WIB Listening Party #21: Not The Same Old Blues Crap


Various Artists, Not The Same Old Blues Crap Vol. 1


Words & photos: Vincent Abbate

That time from the mid-1990s on into the current millennium when Fat Possum Records was shaking up the blues world was actually pretty significant. Who among us had heard of R.L. Burnside before then? Junior Kimbrough? T-Model Ford? How many of us even knew there was such as thing as the North Mississippi Hill Country blues and that it was different from anything we’d heard before? Not many, I’d venture to guess.

And then suddenly, there it was. A weird, edgy, hypnotic, punky, groove-oriented sound, propagated by a tiny indie label operating from Oxford, Mississippi – a college town. Not coincidentally, perhaps, the music appealed to a twenty-something alternative audience who didn’t really know or care what the blues was. It didn’t matter that most of the musicians on the Fat Possum label were two or three times as old as The White Stripes. All that mattered – as the name of the label’s sampler series provocatively stated – was that it was Not The Same Old Blues Crap.

Today we’re going to give the first entry in that series a listen – an eleven-track album with cuts by Kimbrough, Ford, Burnside and several others.

To wash it down, we’ve got La Quince’s CRYOBOT IPA, a seasonal brew named for the Cryo Hops used in production and the futuristic bot on the label. As the late great Mr. Kimbrough once sang: I gotta try you girl.

So come on in … meet me in the city … ehh, enough of that …

The liner notes on the back of Not The Same Old Blues Crap suggest Fat Possum had gone through plenty of upheaval prior to its 1997 release, all of it having to do with business operations. Looking back, it seems to have been for the better, as the label’s reach and influence only increased moving forward. Importantly, Fat Possum had hung onto its most important artists and continued to turn out cutting edge records. Label founder Mathew Johnson, obviously partial to the cause, states his case in no uncertain terms: “There are only two kinds of blues records that are made today: Fat Possum records, which don’t suck, and all the others.”

Not everyone fell in love with the label’s ethos; an enlightening master’s thesis by Ole Miss student Jacqueline Sahagian takes Johnson to task for perpetuating stereotypes of the southern black “badman” in order to sell records. Whether you agree or not, there’s no denying the immediacy of the recordings and decided lack of polish to the performances, which sets them apart from most contemporary blues, which Johnson openly hates.

Enough talk. Let’s listen.

And the bar is open!

I was impatient and it’s a 440cl can, so I’ve got a bit more to work with than usual.

Does “Snake Drive” cut it as a song? I mean, it’s seven minutes without any change to speak of. The lyrics Burnside talk-sings over spare accompaniment can be summed up quickly: Love be the Devil, but it won’t get me / Gonna let my baby ride. That’s it.

Still, there’s a manic energy there, a relentless hard-driving rhythm and unhinged soloing that flouts the rules of good behaviour. It works despite its seeming flaws, which is something you can say about a lot of Fat Possum’s early output.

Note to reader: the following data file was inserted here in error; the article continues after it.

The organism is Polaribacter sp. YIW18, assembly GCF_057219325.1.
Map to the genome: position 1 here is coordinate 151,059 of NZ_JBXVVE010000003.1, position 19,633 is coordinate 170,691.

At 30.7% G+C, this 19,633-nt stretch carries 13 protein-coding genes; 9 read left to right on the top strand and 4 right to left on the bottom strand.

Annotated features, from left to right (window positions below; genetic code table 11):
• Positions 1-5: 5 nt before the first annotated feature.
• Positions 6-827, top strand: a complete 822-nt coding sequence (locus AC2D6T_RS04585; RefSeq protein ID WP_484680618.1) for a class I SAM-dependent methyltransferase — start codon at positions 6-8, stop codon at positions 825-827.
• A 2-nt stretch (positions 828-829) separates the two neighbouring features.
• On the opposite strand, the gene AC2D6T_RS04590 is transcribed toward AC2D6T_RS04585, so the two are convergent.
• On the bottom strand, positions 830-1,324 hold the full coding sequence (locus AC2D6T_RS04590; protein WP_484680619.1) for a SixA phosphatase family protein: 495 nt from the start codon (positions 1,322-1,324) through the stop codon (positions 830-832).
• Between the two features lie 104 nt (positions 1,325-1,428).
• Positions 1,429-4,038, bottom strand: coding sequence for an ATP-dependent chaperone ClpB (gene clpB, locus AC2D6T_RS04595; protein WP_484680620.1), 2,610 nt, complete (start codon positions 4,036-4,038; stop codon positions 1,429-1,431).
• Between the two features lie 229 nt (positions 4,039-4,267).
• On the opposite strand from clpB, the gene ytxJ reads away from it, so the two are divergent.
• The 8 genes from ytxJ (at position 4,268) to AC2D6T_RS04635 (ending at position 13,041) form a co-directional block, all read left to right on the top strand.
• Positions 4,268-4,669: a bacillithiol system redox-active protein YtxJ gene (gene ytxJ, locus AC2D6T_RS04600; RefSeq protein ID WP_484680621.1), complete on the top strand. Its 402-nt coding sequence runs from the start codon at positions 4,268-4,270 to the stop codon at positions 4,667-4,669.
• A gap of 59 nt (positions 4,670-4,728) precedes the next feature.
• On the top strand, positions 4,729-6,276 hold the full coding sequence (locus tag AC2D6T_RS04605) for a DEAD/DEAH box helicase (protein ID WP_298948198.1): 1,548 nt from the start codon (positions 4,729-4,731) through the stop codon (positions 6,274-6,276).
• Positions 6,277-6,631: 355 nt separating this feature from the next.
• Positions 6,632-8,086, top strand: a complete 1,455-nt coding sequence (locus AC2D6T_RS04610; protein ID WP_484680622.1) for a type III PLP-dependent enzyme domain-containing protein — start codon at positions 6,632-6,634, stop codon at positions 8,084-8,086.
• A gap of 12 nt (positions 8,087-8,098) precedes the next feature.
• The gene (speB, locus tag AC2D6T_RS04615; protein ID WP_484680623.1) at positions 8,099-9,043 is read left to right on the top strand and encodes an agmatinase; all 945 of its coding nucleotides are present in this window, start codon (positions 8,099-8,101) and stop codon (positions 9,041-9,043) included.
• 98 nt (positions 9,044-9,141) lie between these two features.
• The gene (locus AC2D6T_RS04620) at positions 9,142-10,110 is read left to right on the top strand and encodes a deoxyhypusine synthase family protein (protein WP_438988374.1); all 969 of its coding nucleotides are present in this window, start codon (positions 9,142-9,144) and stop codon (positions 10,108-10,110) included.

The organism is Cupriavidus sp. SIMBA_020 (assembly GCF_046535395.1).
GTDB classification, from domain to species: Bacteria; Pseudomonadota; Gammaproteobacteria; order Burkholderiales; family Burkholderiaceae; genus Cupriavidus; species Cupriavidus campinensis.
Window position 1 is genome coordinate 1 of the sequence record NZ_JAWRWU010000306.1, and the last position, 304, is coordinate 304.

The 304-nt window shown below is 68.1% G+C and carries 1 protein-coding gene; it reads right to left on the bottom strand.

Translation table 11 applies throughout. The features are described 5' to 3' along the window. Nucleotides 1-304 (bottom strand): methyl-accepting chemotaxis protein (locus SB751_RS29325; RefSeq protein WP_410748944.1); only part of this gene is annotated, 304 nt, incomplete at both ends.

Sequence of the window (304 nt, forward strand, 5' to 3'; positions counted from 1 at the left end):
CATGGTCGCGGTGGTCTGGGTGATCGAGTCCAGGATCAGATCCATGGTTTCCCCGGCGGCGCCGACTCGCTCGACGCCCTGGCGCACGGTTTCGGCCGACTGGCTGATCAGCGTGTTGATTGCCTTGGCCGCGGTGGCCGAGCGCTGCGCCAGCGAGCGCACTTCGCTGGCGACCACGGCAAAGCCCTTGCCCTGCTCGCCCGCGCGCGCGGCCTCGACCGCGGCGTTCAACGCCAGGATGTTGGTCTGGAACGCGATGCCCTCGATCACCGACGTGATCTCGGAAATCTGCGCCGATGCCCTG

“Snake Drive” was later remixed into the heavy-hitting “Let My Baby Ride” – a key piece of the label’s effort to find listeners beyond traditional blues circles.

The first few swigs of CRYOBOT have got me all loosey goosey. Let’s move on to a Junior Kimbrough cut.

This version of Junior Kimbrough’s “Meet Me in the City” is just as long as the Burnside track, but obviously has a very different energy. It feels almost jolly and swinging by comparison, obeying its own logic, ignoring structure, a song that could roll on forever.

For years, Kimbrough played this kind of music in his bar in Chulahoma, Mississippi, an establishment known simply as Junior’s Place. It’s said that the loose, intoxicating gatherings there could start on a Saturday night and carry on right through Sunday into the following week.

Sadly, I missed out on that juke joint, which outlived Kimbrough (who passed in 1998) but burned down a few weeks prior to my first visit to that part of Mississippi. I did swing through Oxford, 30 miles south, winding up at Proud Larry’s – a hip local hangout – watching Cedell Davis together with a couple of members of the Neckbones. They invited me and my traveling companion to a house party afterward. One of my first experiences of Southern hospitality.

Yeah, so what about this beer?

I introduced you to the La Quince brewery in Listening Party #7 and we already spoke about the resurgence of canned beer in blog post #14. The cyborg-looking aluminum cylinder with Terminator-inspired lettering that houses CRYOBOT IPA is well in line with that Spanish brewer’s “Brew Wild” credo.

As it unfolds into the glass, CRYOBOT unleashes a feast of fruity aromas through its foamy white crown. I place them somewhere between the ripe, sensual strawberry and the humble blueberry. On the tongue, the IPA does not disappoint. It’s hoppy for sure, retaining its spectacular fruitiness with very little trace of bitterness. And boy oh boy is it smooth.

Let’s face it. This beer is not something you would have found served at Junior Kimbrough’s Chulahoma juke joint, where Moonshine was apparently the drink of choice. But! This delicious beer from Spain gives you a nice buzz, opening you to the sneaky magic of the songs on Fat Possum’s sampler, where wrong feels wright.

Let’s close it out with what I think of as a happy drunk song, the sound of a man laughing at misery. But seriously, you should hear every song on this record. At least once.

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